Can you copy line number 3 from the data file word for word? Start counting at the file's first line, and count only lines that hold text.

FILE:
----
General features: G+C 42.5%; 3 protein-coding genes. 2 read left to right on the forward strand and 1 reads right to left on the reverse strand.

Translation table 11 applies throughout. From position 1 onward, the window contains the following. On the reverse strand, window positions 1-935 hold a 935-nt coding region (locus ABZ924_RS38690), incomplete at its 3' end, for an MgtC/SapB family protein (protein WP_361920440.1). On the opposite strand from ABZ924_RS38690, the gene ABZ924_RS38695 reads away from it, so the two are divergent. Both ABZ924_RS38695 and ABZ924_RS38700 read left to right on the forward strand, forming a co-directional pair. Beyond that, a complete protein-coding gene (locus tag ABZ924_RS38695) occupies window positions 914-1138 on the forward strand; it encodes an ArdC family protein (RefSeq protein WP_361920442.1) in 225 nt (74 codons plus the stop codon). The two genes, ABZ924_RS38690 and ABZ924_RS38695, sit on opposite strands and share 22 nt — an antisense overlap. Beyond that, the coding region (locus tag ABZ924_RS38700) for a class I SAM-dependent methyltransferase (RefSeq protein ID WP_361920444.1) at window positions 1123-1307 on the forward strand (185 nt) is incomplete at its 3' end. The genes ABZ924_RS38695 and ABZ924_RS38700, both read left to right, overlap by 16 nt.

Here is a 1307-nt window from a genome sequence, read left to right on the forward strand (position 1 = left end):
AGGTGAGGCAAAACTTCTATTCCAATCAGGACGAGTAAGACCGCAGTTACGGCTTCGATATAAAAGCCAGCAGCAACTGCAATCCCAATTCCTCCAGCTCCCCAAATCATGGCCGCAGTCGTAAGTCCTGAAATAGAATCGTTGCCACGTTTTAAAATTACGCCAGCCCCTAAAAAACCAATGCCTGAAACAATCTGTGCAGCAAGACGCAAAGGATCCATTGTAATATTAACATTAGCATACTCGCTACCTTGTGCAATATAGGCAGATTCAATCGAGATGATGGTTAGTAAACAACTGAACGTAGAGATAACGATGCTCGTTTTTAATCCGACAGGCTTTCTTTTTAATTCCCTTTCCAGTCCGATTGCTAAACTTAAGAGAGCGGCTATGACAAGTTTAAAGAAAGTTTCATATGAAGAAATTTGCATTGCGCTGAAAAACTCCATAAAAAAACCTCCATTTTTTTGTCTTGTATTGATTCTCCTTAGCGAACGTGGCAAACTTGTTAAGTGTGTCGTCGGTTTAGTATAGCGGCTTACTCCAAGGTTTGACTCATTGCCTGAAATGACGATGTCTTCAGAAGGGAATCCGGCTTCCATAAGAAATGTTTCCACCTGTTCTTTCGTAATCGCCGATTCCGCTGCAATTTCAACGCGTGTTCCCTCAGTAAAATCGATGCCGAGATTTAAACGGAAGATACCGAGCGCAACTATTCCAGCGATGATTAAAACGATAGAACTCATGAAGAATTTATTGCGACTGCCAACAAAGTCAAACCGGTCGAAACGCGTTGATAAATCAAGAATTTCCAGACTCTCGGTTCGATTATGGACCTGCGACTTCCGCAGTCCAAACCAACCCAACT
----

Here is a 1307-nt window from a genome sequence, read left to right on the forward strand (position 1 = left end):